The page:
Most importantly the characterization is spot on. Luthor is delighted that his silly plan for world domination was thwarted in order to accomplish his greater goal. An inspired homage to the days when Luthor was blowing up the west coast to build Casa De'Lex, twisting it just enough to expose Luthor's true evil genius.

I can't say enough good things about Clark Kent. There are two schools of thought on Clark's clumsiness: 1) It's an act. 2) Clark doesn't know his own strength. I've always assumed it was difficult for Clark to approximate human strength. When Clark puts on his business suit he's covering up more than his costume. He's hiding a little bit of himself. It can't be easy; disguising his true nature just so he can feel normal. However you interpret it you can't argue with the refreshingly classic approach - Not just his slapstick appearance in the news room but even the gentleman he accidentally saves while crossing the street in the epilogue.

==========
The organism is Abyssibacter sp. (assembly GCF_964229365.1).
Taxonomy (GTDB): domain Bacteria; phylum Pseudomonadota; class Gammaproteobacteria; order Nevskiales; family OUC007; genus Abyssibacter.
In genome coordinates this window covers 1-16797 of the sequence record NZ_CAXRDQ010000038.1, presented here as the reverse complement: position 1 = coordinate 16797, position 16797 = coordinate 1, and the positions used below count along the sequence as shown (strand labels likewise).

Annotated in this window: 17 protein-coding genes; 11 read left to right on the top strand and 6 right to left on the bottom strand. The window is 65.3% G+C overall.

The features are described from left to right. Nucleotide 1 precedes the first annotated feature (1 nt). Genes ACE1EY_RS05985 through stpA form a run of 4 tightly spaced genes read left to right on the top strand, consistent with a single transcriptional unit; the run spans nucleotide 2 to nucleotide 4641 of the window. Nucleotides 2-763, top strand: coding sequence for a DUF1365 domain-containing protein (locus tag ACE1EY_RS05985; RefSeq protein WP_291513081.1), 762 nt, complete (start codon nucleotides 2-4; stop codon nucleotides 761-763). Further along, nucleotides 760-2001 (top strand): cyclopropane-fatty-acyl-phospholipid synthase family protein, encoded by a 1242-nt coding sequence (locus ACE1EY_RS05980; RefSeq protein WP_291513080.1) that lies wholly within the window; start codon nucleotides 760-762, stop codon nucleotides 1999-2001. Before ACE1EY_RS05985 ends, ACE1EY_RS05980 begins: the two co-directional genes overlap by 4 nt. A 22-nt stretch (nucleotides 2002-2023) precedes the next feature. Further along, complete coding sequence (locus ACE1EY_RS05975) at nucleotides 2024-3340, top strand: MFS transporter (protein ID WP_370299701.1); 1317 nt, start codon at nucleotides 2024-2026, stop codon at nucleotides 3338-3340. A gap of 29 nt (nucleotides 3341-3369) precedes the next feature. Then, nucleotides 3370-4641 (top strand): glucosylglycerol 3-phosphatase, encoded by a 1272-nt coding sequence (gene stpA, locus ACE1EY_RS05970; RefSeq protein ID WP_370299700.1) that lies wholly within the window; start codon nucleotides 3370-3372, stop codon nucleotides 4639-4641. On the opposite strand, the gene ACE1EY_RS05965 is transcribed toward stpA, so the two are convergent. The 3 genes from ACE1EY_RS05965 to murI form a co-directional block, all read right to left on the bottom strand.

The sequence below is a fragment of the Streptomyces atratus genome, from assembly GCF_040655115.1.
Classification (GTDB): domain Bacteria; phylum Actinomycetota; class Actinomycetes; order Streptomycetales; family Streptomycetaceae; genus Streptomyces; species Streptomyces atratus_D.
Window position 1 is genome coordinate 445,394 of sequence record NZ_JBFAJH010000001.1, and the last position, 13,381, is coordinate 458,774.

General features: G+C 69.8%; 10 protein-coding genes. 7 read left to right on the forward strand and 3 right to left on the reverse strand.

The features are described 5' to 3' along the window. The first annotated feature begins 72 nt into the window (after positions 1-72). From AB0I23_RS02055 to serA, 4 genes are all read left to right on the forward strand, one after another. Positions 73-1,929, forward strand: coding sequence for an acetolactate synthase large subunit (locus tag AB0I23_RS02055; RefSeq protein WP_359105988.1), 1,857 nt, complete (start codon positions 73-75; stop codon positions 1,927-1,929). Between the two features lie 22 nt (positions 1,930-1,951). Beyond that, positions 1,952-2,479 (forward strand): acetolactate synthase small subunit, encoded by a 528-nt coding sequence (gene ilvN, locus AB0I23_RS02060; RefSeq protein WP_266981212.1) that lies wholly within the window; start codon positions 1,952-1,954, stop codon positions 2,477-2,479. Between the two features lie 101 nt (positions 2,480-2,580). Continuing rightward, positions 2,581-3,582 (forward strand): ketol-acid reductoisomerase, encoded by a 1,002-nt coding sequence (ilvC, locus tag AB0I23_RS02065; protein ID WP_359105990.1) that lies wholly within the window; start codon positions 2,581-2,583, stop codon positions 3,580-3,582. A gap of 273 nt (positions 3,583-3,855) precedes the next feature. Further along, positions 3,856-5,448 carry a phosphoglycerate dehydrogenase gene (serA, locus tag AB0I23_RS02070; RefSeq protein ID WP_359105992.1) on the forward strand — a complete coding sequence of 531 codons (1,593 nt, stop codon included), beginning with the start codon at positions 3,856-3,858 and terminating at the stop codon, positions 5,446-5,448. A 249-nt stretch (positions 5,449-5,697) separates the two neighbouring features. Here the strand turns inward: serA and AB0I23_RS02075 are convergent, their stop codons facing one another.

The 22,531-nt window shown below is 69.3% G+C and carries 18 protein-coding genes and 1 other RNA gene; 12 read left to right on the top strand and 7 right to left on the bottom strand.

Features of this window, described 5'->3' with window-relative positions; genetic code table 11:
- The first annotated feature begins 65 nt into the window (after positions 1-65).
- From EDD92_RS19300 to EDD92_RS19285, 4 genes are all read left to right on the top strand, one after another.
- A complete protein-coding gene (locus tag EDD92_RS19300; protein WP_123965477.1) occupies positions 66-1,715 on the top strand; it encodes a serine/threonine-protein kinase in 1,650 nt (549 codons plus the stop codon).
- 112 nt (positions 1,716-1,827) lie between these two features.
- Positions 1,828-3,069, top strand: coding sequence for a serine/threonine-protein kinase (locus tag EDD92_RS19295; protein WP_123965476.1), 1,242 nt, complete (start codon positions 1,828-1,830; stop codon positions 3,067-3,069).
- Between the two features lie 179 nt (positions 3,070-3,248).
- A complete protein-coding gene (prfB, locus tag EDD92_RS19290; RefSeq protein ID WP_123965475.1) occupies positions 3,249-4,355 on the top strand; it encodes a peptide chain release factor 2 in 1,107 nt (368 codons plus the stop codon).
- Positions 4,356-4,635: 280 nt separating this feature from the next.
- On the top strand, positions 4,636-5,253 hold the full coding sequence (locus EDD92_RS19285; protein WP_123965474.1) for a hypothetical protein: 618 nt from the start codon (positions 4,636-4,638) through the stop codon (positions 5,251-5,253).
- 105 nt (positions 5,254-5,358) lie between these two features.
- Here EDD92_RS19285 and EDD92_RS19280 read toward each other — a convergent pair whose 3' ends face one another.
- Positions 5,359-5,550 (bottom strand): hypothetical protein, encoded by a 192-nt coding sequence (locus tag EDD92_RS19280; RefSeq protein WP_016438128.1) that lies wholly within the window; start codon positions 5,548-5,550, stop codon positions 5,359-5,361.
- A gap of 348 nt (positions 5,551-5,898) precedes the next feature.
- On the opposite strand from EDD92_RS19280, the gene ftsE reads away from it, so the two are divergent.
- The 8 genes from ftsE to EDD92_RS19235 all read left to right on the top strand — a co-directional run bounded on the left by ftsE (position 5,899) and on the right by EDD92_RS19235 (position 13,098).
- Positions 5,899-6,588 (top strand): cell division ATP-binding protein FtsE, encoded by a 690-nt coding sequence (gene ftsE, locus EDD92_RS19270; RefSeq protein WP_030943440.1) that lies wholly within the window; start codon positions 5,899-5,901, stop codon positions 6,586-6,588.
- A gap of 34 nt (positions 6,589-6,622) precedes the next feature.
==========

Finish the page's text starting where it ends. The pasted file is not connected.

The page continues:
The Daily Planet crew squeezed in a moment of exposition. We're treated to a few telling character beats; but not enough for Morrison to really chew into. Understandable; its Superman's name on the cover.

I liked the introduction of Quintum as Superman's science advisor. His brief back-story added a bit of texture to this world. I see how he fits better into the story than someone like John Henry or Dr. Hamilton.

I felt a real energy from Morrison's Superman. Superman was free of all nonessential continuity and restriction. Maybe it was all the prerelease hype, and if it was it worked, but I get the sense that anything could happen in these 12 issues. Although I'm sure one thing will remain consistent; Superman's capacity for hope. From the minute he showed up in the solar capsule, to the revelation of his eventual doom, Superman's hope was unflappable.